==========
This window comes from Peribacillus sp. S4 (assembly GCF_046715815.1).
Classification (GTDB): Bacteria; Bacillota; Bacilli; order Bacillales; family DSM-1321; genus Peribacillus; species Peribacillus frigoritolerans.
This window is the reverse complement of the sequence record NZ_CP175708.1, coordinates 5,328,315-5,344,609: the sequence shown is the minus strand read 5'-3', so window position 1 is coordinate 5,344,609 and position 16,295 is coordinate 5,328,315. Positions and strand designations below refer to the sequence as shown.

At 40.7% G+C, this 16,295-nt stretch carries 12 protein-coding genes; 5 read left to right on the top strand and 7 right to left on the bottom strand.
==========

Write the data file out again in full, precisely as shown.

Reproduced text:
This window comes from Peribacillus sp. S4 (assembly GCF_046715815.1).
Classification (GTDB): Bacteria; Bacillota; Bacilli; order Bacillales; family DSM-1321; genus Peribacillus; species Peribacillus frigoritolerans.
This window is the reverse complement of the sequence record NZ_CP175708.1, coordinates 5,328,315-5,344,609: the sequence shown is the minus strand read 5'-3', so window position 1 is coordinate 5,344,609 and position 16,295 is coordinate 5,328,315. Positions and strand designations below refer to the sequence as shown.

At 40.7% G+C, this 16,295-nt stretch carries 12 protein-coding genes; 5 read left to right on the top strand and 7 right to left on the bottom strand.